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HALIM MAZMIN EYES STAKE IN GMV 

26 April 2002

       

    

SHIPOWNER Halim Mazmin Bhd has proposed to acquire state-owned Bank Industri & Teknologi Malaysia Berhad's controlling stake in the shipping venture capital investment holding company, Global Maritime Ventures Berhad (GMV).
 
Bank Industri holds 90 per cent stake in GMV, which has a paid-up capital of RM500 million.
 
According to those familiar with the plan, the Economic Planning Unit has approved the bank's proposed relinquishment of its 450 million shares in GMV to Halim Mazmin, a KLSE Main Board company.
 
As a holding company, GMV has a 70 per cent stake each in 12 shipping companies; a 30.7 per cent stake in Malaysian Bulk Carriers Sdn Bhd (which owns 19 vessels) and a 30 per cent stake in ship-management company Wawasan Bulk Carriers Bhd. In 2000, GMV registered a profit of RM38.8 million.
 
In what appears to be a tightly wrapped deal, Halim Mazmin has been given a grace period of six months, beginning this month, to complete a due diligence exercise and execute the plan. A formal offer must be made by year-end.
 
Early this month, sources said, Bank Industri appointed Halim Mazmin as the management company of GMV to supervise its management, operation, businesses, assets and day-to-day administration until year-end.
 
Halim Mazmin's assistant general manager Othman Samat has been stationed
in GMV since last Monday to commence duties.
 
The larger implication is: It effectively entitles representatives of Halim Mazmin to be on the board of the 12 shipowner companies in which GMV holds 70 per cent equity interest.
 
With so much trade secrets in the open and, possibly, to uphold the integrity of the due diligence exercise without compromising the interest of all the companies related to GMV, an agreement to keep all matters in strict confidence was struck in March, the sources said.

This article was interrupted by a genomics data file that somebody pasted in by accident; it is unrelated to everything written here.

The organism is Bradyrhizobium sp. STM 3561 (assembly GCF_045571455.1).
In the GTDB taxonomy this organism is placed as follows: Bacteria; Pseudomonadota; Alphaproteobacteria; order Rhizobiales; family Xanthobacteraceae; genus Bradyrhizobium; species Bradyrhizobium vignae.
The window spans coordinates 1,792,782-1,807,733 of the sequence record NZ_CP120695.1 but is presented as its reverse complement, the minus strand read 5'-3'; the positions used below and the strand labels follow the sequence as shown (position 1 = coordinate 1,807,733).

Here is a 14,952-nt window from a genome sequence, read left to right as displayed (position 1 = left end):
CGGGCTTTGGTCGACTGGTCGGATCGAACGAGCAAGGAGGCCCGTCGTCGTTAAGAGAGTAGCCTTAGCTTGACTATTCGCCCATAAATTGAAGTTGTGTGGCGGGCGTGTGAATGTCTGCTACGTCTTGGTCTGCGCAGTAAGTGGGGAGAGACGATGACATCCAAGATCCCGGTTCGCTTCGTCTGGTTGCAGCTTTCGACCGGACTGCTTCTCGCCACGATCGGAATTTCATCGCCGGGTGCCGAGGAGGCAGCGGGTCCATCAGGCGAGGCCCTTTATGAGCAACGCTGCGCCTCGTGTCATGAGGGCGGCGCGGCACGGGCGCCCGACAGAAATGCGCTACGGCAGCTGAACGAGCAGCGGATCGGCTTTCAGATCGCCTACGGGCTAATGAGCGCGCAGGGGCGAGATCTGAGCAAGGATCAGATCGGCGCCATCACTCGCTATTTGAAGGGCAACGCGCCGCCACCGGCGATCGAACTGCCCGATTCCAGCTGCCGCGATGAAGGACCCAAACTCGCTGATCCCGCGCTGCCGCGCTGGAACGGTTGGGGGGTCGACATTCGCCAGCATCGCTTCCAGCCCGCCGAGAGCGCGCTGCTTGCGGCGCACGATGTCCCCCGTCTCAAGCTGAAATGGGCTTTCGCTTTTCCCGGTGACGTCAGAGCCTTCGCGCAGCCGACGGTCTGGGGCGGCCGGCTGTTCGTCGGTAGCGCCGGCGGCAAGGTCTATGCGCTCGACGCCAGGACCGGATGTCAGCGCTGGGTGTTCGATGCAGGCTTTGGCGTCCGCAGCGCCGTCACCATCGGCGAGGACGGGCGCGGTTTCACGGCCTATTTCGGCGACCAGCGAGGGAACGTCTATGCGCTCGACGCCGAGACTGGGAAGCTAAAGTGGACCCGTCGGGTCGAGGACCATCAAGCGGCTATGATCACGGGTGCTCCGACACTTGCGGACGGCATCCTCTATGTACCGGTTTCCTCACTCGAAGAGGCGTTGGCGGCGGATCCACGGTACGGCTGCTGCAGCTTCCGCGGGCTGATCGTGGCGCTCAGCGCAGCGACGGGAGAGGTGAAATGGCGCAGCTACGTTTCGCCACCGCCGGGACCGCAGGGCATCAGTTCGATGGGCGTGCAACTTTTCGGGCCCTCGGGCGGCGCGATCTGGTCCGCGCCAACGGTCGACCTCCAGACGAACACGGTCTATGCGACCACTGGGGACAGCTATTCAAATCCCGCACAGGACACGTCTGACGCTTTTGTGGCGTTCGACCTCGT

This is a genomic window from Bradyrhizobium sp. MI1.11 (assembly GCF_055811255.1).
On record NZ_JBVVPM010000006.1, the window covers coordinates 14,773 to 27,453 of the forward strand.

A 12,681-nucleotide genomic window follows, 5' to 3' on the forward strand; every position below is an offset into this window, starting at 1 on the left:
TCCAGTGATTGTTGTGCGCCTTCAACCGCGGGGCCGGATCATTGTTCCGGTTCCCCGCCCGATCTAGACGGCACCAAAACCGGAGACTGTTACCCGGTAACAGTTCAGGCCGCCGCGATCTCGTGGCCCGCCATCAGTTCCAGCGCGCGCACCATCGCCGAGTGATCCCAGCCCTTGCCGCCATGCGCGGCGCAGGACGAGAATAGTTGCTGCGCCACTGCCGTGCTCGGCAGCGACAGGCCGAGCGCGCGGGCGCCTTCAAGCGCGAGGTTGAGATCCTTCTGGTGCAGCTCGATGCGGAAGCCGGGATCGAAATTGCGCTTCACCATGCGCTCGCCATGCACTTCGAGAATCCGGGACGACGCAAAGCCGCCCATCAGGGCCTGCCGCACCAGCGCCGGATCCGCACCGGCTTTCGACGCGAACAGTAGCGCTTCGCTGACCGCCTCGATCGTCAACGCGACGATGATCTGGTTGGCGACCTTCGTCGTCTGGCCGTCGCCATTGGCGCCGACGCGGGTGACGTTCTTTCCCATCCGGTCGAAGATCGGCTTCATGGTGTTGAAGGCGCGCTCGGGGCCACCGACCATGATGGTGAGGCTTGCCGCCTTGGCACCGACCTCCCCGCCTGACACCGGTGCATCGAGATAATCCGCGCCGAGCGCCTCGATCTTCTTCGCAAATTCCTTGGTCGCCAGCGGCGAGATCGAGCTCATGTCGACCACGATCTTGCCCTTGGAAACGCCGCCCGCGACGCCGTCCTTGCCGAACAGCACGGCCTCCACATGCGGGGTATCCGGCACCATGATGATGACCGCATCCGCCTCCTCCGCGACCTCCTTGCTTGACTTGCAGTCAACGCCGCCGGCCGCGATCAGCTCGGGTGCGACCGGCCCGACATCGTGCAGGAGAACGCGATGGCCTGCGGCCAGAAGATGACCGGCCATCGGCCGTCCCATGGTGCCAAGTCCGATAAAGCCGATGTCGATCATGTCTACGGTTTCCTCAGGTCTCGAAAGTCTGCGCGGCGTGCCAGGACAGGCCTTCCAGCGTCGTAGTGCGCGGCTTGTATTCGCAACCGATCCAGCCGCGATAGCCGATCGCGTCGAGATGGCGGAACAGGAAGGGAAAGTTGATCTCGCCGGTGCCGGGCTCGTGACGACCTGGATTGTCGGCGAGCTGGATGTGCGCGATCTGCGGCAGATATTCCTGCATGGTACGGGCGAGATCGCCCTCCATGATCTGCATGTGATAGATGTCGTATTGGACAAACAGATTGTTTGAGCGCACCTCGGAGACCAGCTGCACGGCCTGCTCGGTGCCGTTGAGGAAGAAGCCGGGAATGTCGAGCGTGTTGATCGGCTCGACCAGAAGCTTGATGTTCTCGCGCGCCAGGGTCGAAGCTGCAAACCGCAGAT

But according to a Singapore-based shipping agency executive who claimed the plan was afoot since late 2000 and known to Singapore's shipping community, Halim Mazmin's appointment as GMV's manager is as good as taking over the company. "The shipping community has been expecting this," he said.
 
It cannot be ascertained how much Halim Mazmin must fork out for the purchase.
 
The value of the 450 million shares will depend on the result of the due diligence exercise on GMV, its subsidiaries and associate companies.
 
Sources in the shipping community said the offer bandied about in the first round of discussion last year was a discounted price of RM260 million, a price that apparently incensed officials of the bank and GMV.
 
But sources in the financial community said one of the prices suggested was between RM450-480 million, which would give roughly six sen premium per share.
 
Some quarters in the shipping industry question the logic of the proposed acquisition, arguing that since GMV is not an ailing company, there is no reason for Bank Industri to sell off its shares in the latter.
 
Quarters in the pro-acquisition camp said GMV recorded losses in earlier years. GMV made a profit of RM38.8 million at group level for the year 2000 compared to a loss of RM21.1 million in 1999. In 1998, it suffered a loss of RM4 million at company level and a profit of RM4.8 million at group level. Financial results for the year 2001 will be released during its AGM on May 21.
 
But people familiar with GMV said the loss in 1999 was due to realised exchange losses. The loss in 1998 was attributed to the fact that the then three-year-old company had no operating income.
 
"Many forget that GMV is only a holding company, not a shipowner or operator. Its principal business is capital injection in shipowning companies to increase Malaysian flag tonnage. And it relies on dividends for its income," said a banker.